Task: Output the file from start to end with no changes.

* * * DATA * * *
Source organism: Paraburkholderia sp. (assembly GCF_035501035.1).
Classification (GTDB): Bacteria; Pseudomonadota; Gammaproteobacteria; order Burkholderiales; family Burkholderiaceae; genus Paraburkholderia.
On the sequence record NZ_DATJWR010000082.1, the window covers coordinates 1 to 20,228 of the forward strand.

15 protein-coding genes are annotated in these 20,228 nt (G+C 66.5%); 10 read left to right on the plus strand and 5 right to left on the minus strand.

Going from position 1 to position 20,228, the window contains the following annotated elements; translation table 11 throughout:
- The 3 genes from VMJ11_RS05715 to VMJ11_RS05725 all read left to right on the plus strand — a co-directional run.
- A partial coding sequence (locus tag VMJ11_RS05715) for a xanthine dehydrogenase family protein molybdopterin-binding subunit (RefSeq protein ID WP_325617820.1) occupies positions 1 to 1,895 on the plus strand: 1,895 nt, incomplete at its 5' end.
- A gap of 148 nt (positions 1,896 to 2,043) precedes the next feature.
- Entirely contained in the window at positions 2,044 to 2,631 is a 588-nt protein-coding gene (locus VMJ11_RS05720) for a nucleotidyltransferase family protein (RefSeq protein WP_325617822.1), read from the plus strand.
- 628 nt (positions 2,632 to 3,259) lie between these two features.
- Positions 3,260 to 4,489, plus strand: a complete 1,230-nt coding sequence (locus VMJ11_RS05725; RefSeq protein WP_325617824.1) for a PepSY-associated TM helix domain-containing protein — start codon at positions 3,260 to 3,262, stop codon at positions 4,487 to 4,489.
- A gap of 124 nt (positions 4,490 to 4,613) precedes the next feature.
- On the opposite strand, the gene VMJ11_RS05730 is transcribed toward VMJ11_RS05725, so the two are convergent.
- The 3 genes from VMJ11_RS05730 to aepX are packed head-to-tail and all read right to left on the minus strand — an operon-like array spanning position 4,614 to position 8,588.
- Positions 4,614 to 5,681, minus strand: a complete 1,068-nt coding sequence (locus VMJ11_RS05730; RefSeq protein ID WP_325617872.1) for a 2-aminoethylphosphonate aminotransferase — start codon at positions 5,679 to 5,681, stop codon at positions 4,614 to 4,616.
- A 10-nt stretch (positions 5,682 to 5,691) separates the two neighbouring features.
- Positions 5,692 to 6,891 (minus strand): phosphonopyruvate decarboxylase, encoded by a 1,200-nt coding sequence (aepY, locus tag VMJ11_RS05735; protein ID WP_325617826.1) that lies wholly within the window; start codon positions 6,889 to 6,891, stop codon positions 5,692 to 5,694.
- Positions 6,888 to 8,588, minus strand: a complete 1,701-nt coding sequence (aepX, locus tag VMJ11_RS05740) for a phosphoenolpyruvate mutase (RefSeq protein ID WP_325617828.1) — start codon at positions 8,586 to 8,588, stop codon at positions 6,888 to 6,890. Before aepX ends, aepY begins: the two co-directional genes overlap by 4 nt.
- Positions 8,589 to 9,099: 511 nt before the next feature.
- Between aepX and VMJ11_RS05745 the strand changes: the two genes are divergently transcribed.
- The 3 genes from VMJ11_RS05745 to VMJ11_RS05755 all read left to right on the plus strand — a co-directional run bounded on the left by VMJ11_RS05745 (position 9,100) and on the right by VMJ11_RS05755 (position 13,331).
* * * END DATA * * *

Source organism: Paraburkholderia sp. (assembly GCF_035501035.1).
Classification (GTDB): Bacteria; Pseudomonadota; Gammaproteobacteria; order Burkholderiales; family Burkholderiaceae; genus Paraburkholderia.
On the sequence record NZ_DATJWR010000082.1, the window covers coordinates 1 to 20,228 of the forward strand.

15 protein-coding genes are annotated in these 20,228 nt (G+C 66.5%); 10 read left to right on the plus strand and 5 right to left on the minus strand.

Going from position 1 to position 20,228, the window contains the following annotated elements; translation table 11 throughout:
- The 3 genes from VMJ11_RS05715 to VMJ11_RS05725 all read left to right on the plus strand — a co-directional run.
- A partial coding sequence (locus tag VMJ11_RS05715) for a xanthine dehydrogenase family protein molybdopterin-binding subunit (RefSeq protein ID WP_325617820.1) occupies positions 1 to 1,895 on the plus strand: 1,895 nt, incomplete at its 5' end.
- A gap of 148 nt (positions 1,896 to 2,043) precedes the next feature.
- Entirely contained in the window at positions 2,044 to 2,631 is a 588-nt protein-coding gene (locus VMJ11_RS05720) for a nucleotidyltransferase family protein (RefSeq protein WP_325617822.1), read from the plus strand.
- 628 nt (positions 2,632 to 3,259) lie between these two features.
- Positions 3,260 to 4,489, plus strand: a complete 1,230-nt coding sequence (locus VMJ11_RS05725; RefSeq protein WP_325617824.1) for a PepSY-associated TM helix domain-containing protein — start codon at positions 3,260 to 3,262, stop codon at positions 4,487 to 4,489.
- A gap of 124 nt (positions 4,490 to 4,613) precedes the next feature.
- On the opposite strand, the gene VMJ11_RS05730 is transcribed toward VMJ11_RS05725, so the two are convergent.
- The 3 genes from VMJ11_RS05730 to aepX are packed head-to-tail and all read right to left on the minus strand — an operon-like array spanning position 4,614 to position 8,588.
- Positions 4,614 to 5,681, minus strand: a complete 1,068-nt coding sequence (locus VMJ11_RS05730; RefSeq protein ID WP_325617872.1) for a 2-aminoethylphosphonate aminotransferase — start codon at positions 5,679 to 5,681, stop codon at positions 4,614 to 4,616.
- A 10-nt stretch (positions 5,682 to 5,691) separates the two neighbouring features.
- Positions 5,692 to 6,891 (minus strand): phosphonopyruvate decarboxylase, encoded by a 1,200-nt coding sequence (aepY, locus tag VMJ11_RS05735; protein ID WP_325617826.1) that lies wholly within the window; start codon positions 6,889 to 6,891, stop codon positions 5,692 to 5,694.
- Positions 6,888 to 8,588, minus strand: a complete 1,701-nt coding sequence (aepX, locus tag VMJ11_RS05740) for a phosphoenolpyruvate mutase (RefSeq protein ID WP_325617828.1) — start codon at positions 8,586 to 8,588, stop codon at positions 6,888 to 6,890. Before aepX ends, aepY begins: the two co-directional genes overlap by 4 nt.
- Positions 8,589 to 9,099: 511 nt before the next feature.
- Between aepX and VMJ11_RS05745 the strand changes: the two genes are divergently transcribed.
- The 3 genes from VMJ11_RS05745 to VMJ11_RS05755 all read left to right on the plus strand — a co-directional run bounded on the left by VMJ11_RS05745 (position 9,100) and on the right by VMJ11_RS05755 (position 13,331).